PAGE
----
Sunday, 6 May 2012

Stefan Zweig "Twenty Four Hours in the Life of a Woman"

Zweig, of course, is a master of describing emotions. There is no doubt about that, but he adores anguish and insane passion. Remember “Letter from an unknown woman” and many other novellas. He probably liked to shock his audience. Had he lived today, he would be a producer of Hollywood films. Everything is taken to such extreme; it is similar to adding sugar to your glass of Cola. 

What struck me most is how much society has changed over the last hundred years. The main character is a forty-two year old woman. She had an adventure that lasted twenty-four hours. She did not speak of her secret adventure for more than twenty years! She lost her self esteem and considered herself unworthy of her children for a long time. If you look at her mystery through the eyes of a modern woman, you will not find anything criminal in it. Well, I have to add that she was an English aristocrat; Zweig did his best, and yet…


A modern woman, even if she is an English aristocrat, would quite quickly get over this kind of adventure, or at least she would not be silent for more than twenty years. She would share her story with a close friend over a cup of tea, or if there are no such friends around, she would turn to a psychologist or psychoanalyst, and that's it. Can you imagine how hard the code of conduct and morality was?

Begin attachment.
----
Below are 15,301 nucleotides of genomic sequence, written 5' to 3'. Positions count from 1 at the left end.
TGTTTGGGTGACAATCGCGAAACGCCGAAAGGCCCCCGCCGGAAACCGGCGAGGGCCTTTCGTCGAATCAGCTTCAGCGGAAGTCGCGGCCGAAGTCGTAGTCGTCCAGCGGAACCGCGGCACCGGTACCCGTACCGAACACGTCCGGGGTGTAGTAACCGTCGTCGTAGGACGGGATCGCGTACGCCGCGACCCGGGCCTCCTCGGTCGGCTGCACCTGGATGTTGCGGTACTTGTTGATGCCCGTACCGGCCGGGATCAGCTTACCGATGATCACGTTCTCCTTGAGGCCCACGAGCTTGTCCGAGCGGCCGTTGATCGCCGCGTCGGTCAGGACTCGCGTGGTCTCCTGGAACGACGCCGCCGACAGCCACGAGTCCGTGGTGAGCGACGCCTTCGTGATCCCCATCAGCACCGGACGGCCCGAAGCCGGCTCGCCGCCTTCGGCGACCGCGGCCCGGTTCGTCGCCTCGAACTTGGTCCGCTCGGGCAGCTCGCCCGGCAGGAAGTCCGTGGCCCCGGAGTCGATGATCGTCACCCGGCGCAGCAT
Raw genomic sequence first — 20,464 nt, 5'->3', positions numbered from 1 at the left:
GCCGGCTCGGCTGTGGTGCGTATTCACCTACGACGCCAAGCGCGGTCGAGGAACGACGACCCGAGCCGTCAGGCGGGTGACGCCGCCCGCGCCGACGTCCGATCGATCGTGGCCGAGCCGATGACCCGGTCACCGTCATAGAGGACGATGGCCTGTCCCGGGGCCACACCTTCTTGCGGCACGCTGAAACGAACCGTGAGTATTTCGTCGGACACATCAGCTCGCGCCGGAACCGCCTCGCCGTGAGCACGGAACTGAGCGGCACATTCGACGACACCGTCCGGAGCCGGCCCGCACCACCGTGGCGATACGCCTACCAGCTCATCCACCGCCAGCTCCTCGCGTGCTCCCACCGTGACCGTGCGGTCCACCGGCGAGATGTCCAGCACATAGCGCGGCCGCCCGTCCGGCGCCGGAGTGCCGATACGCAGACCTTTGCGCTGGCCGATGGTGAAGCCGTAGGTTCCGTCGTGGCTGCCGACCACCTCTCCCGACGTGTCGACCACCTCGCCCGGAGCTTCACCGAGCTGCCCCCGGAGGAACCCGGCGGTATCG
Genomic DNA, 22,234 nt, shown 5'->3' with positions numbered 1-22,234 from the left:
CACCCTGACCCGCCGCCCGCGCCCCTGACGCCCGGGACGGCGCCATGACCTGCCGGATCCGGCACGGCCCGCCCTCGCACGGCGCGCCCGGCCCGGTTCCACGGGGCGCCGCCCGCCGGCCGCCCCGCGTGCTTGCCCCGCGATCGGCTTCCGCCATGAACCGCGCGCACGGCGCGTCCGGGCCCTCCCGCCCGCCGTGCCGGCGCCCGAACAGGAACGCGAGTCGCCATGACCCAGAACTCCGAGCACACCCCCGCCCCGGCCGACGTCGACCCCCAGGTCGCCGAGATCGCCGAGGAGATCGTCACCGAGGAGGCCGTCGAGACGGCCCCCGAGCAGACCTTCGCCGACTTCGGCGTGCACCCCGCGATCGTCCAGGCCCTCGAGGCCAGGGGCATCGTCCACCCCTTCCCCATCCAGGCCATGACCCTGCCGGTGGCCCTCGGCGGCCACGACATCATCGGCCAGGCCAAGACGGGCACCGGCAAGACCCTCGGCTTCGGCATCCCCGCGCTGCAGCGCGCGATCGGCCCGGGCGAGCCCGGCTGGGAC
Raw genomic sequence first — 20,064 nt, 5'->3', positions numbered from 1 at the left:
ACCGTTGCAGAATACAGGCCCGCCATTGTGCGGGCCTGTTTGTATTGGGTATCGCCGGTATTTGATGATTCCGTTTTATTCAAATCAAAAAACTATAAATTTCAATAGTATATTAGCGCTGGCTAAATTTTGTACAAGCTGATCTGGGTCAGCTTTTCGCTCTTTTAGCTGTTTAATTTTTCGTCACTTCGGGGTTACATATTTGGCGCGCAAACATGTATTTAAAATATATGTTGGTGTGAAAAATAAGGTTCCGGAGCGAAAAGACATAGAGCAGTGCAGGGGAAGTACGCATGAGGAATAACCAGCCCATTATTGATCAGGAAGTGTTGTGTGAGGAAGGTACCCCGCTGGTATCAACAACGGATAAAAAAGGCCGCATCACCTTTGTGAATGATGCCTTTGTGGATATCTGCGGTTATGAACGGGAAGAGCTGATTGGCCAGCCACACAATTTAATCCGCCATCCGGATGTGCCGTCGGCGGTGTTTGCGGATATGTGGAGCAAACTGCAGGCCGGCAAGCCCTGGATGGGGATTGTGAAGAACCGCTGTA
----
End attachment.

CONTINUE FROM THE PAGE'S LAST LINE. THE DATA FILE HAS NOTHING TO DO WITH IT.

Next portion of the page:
Or there's the detail that she had to rush from a hotel room where something happened and yet she could not leave the room without a hat. It's not only that she was a British aristocrat. I also read about hats in Simenon’ s books, who lived and worked much later than Zweig. Simenon also draws attention to the fact that a woman was walking without hat. I missed those phrases at first, but then realized that it was not decent to walk without a hat even in the middle of the twentieth century, regardless of social class. That means that European women got rid of their “veils” quite recently. But I diverted from the story. And you, what do you think about this story?


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